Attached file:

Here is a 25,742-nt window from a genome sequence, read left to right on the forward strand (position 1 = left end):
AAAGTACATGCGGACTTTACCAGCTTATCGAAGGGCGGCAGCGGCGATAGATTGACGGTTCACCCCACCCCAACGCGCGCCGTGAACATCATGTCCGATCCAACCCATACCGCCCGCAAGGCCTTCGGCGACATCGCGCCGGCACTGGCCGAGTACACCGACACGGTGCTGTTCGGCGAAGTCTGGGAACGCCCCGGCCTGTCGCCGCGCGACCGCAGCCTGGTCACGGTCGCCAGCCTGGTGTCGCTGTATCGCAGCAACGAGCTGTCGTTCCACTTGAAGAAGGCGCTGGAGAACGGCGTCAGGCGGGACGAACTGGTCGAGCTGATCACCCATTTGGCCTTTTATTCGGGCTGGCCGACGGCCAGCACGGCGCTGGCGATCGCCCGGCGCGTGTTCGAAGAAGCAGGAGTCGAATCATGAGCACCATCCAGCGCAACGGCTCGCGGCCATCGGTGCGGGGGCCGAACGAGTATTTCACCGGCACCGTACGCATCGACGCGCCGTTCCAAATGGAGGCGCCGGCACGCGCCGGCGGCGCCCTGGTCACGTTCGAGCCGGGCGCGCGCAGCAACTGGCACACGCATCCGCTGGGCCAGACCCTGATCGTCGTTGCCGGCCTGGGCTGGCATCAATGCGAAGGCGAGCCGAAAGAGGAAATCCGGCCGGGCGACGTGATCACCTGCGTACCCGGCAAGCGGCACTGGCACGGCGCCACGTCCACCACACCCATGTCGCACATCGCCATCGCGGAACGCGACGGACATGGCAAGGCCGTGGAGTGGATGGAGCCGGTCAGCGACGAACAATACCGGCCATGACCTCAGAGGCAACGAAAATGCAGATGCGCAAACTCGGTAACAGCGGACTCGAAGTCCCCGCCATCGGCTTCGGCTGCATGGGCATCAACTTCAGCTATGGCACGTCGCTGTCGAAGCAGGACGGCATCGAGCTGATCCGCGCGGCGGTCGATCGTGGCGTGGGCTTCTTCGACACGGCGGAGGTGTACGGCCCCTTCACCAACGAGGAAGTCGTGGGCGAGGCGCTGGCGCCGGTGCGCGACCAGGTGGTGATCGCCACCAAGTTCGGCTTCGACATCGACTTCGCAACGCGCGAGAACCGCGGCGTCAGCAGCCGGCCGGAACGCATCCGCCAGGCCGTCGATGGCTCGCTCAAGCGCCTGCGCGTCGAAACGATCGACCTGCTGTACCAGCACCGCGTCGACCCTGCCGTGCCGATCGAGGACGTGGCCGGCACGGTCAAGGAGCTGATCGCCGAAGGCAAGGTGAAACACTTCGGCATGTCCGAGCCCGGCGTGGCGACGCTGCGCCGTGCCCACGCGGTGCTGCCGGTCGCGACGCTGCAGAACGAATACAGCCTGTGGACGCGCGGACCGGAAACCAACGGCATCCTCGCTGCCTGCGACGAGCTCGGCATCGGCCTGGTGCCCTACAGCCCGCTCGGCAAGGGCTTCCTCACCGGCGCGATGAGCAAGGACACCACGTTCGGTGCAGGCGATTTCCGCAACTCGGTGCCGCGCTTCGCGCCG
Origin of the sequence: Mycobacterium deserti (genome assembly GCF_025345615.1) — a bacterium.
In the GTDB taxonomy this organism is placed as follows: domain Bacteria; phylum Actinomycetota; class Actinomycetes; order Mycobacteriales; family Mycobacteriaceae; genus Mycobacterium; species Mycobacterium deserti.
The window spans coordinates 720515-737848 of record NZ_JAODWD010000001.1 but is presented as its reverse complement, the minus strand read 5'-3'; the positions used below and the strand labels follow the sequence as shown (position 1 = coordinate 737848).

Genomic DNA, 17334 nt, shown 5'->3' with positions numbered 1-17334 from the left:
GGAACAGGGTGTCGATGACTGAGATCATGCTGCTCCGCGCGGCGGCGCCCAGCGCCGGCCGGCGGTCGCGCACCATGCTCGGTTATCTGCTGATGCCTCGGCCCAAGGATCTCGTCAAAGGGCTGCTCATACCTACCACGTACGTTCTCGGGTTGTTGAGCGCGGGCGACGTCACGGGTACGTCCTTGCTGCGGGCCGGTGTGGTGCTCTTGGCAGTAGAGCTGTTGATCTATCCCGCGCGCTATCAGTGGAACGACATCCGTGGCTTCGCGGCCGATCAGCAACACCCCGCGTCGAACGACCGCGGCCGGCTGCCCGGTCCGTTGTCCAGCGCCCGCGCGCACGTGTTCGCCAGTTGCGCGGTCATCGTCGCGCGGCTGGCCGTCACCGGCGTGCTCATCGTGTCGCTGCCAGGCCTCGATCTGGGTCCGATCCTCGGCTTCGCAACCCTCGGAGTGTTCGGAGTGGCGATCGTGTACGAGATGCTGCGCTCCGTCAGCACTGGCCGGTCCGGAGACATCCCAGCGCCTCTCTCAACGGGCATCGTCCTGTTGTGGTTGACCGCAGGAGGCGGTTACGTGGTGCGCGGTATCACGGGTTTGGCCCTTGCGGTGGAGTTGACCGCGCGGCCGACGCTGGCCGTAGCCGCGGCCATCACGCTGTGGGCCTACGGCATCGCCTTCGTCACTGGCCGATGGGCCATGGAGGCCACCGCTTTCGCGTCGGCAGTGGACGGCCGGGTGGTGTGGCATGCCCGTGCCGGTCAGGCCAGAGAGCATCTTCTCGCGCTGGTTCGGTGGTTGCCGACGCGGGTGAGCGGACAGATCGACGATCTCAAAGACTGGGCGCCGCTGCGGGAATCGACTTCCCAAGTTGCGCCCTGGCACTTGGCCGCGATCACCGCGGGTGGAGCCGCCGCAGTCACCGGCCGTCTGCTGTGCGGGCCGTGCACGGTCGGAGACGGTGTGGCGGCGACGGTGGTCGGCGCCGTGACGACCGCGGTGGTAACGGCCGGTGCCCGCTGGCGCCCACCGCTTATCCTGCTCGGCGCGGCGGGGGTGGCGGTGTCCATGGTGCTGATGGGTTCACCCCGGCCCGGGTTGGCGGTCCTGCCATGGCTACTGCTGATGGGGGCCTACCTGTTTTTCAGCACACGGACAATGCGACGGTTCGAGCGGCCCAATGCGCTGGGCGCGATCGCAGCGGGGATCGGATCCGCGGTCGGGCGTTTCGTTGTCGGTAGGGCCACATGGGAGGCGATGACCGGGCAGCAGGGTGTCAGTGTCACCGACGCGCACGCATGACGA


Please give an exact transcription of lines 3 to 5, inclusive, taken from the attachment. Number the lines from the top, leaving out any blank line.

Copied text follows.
Origin of the sequence: Mycobacterium deserti (genome assembly GCF_025345615.1) — a bacterium.
In the GTDB taxonomy this organism is placed as follows: domain Bacteria; phylum Actinomycetota; class Actinomycetes; order Mycobacteriales; family Mycobacteriaceae; genus Mycobacterium; species Mycobacterium deserti.
The window spans coordinates 720515-737848 of record NZ_JAODWD010000001.1 but is presented as its reverse complement, the minus strand read 5'-3'; the positions used below and the strand labels follow the sequence as shown (position 1 = coordinate 737848).